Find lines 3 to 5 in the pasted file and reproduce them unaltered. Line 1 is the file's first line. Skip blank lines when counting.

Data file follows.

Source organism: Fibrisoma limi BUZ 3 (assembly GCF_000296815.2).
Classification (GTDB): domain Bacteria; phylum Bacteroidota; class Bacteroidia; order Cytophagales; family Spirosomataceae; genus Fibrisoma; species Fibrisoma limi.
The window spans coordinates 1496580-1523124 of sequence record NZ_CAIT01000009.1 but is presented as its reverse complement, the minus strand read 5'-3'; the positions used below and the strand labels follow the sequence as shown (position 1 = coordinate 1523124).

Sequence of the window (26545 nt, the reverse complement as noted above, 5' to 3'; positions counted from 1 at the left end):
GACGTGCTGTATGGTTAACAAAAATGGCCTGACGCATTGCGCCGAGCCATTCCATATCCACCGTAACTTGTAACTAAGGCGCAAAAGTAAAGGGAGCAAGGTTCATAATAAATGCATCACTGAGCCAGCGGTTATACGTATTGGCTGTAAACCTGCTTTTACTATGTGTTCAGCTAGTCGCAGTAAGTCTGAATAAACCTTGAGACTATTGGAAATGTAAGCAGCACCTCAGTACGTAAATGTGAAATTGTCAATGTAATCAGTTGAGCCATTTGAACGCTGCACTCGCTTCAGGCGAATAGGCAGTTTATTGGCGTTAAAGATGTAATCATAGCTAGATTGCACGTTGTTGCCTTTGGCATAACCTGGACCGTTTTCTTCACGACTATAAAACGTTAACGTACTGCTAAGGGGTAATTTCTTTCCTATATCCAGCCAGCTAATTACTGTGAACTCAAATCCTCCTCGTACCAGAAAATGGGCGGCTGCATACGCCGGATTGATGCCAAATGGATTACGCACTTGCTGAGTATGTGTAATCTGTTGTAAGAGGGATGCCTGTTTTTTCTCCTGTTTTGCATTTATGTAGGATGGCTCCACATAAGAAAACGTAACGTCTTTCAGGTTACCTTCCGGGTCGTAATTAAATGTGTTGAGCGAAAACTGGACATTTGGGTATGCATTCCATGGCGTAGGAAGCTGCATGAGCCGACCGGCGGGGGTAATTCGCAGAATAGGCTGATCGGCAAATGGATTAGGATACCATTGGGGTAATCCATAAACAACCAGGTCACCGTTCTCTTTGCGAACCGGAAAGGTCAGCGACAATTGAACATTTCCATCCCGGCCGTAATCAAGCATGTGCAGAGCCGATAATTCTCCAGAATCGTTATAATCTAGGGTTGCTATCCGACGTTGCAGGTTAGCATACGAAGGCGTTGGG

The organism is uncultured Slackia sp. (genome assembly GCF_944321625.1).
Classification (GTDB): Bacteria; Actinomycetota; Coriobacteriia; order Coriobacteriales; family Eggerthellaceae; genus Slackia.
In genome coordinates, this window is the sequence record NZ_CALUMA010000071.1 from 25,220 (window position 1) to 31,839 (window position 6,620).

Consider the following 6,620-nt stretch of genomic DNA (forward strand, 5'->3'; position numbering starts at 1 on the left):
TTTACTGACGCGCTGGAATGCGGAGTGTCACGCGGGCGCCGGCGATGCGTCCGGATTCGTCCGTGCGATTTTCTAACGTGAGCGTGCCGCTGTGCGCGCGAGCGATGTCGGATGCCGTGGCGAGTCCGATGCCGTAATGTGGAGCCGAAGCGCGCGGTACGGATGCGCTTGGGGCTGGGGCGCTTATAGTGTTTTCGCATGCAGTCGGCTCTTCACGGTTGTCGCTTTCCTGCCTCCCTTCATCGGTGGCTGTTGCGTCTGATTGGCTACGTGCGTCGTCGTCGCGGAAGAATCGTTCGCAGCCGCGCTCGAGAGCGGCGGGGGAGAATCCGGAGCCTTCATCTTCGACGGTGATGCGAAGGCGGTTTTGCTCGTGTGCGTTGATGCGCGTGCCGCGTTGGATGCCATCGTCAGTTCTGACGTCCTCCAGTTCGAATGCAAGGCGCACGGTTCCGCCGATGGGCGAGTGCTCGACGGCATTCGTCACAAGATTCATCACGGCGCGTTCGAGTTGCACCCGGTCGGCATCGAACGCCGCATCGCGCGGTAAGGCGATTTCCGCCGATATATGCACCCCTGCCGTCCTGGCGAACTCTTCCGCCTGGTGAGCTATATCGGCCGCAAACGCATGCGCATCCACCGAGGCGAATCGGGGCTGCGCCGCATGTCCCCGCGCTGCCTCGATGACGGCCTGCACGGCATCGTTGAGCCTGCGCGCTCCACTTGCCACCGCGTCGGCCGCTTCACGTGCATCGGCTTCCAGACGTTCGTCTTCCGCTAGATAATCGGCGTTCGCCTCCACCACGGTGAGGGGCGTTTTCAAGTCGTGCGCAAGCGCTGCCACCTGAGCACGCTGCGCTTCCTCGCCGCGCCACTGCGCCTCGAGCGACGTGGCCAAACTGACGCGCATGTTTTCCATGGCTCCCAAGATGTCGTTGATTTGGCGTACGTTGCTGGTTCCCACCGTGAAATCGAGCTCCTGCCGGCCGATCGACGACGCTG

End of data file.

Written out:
The window spans coordinates 1496580-1523124 of sequence record NZ_CAIT01000009.1 but is presented as its reverse complement, the minus strand read 5'-3'; the positions used below and the strand labels follow the sequence as shown (position 1 = coordinate 1523124).

Sequence of the window (26545 nt, the reverse complement as noted above, 5' to 3'; positions counted from 1 at the left end):
GACGTGCTGTATGGTTAACAAAAATGGCCTGACGCATTGCGCCGAGCCATTCCATATCCACCGTAACTTGTAACTAAGGCGCAAAAGTAAAGGGAGCAAGGTTCATAATAAATGCATCACTGAGCCAGCGGTTATACGTATTGGCTGTAAACCTGCTTTTACTATGTGTTCAGCTAGTCGCAGTAAGTCTGAATAAACCTTGAGACTATTGGAAATGTAAGCAGCACCTCAGTACGTAAATGTGAAATTGTCAATGTAATCAGTTGAGCCATTTGAACGCTGCACTCGCTTCAGGCGAATAGGCAGTTTATTGGCGTTAAAGATGTAATCATAGCTAGATTGCACGTTGTTGCCTTTGGCATAACCTGGACCGTTTTCTTCACGACTATAAAACGTTAACGTACTGCTAAGGGGTAATTTCTTTCCTATATCCAGCCAGCTAATTACTGTGAACTCAAATCCTCCTCGTACCAGAAAATGGGCGGCTGCATACGCCGGATTGATGCCAAATGGATTACGCACTTGCTGAGTATGTGTAATCTGTTGTAAGAGGGATGCCTGTTTTTTCTCCTGTTTTGCATTTATGTAGGATGGCTCCACATAAGAAAACGTAACGTCTTTCAGGTTACCTTCCGGGTCGTAATTAAATGTGTTGAGCGAAAACTGGACATTTGGGTATGCATTCCATGGCGTAGGAAGCTGCATGAGCCGACCGGCGGGGGTAATTCGCAGAATAGGCTGATCGGCAAATGGATTAGGATACCATTGGGGTAATCCATAAACAACCAGGTCACCGTTCTCTTTGCGAACCGGAAAGGTCAGCGACAATTGAACATTTCCATCCCGGCCGTAATCAAGCATGTGCAGAGCCGATAATTCTCCAGAATCGTTATAATCTAGGGTTGCTATCCGACGTTGCAGGTTAGCATACGAAGGCGTTGGG